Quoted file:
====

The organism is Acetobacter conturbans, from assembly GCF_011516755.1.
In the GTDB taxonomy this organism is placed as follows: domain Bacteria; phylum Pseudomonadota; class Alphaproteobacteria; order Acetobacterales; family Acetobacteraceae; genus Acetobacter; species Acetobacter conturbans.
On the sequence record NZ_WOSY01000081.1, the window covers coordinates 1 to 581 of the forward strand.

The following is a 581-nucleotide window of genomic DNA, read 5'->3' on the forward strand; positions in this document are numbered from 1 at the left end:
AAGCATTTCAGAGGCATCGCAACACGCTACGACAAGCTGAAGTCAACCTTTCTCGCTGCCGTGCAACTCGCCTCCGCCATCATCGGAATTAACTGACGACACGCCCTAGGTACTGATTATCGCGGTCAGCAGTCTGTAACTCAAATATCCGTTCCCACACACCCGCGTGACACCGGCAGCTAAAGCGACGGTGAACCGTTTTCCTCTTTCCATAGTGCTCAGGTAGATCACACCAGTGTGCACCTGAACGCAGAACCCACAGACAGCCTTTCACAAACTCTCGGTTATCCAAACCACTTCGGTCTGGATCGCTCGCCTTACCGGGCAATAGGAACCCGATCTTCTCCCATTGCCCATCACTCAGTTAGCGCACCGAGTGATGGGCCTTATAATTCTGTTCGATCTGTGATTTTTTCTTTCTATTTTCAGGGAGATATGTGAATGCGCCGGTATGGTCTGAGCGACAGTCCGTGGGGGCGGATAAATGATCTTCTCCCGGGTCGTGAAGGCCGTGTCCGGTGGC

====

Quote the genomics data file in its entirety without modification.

The organism is Acetobacter conturbans, from assembly GCF_011516755.1.
In the GTDB taxonomy this organism is placed as follows: domain Bacteria; phylum Pseudomonadota; class Alphaproteobacteria; order Acetobacterales; family Acetobacteraceae; genus Acetobacter; species Acetobacter conturbans.
On the sequence record NZ_WOSY01000081.1, the window covers coordinates 1 to 581 of the forward strand.

The following is a 581-nucleotide window of genomic DNA, read 5'->3' on the forward strand; positions in this document are numbered from 1 at the left end:
AAGCATTTCAGAGGCATCGCAACACGCTACGACAAGCTGAAGTCAACCTTTCTCGCTGCCGTGCAACTCGCCTCCGCCATCATCGGAATTAACTGACGACACGCCCTAGGTACTGATTATCGCGGTCAGCAGTCTGTAACTCAAATATCCGTTCCCACACACCCGCGTGACACCGGCAGCTAAAGCGACGGTGAACCGTTTTCCTCTTTCCATAGTGCTCAGGTAGATCACACCAGTGTGCACCTGAACGCAGAACCCACAGACAGCCTTTCACAAACTCTCGGTTATCCAAACCACTTCGGTCTGGATCGCTCGCCTTACCGGGCAATAGGAACCCGATCTTCTCCCATTGCCCATCACTCAGTTAGCGCACCGAGTGATGGGCCTTATAATTCTGTTCGATCTGTGATTTTTTCTTTCTATTTTCAGGGAGATATGTGAATGCGCCGGTATGGTCTGAGCGACAGTCCGTGGGGGCGGATAAATGATCTTCTCCCGGGTCGTGAAGGCCGTGTCCGGTGGC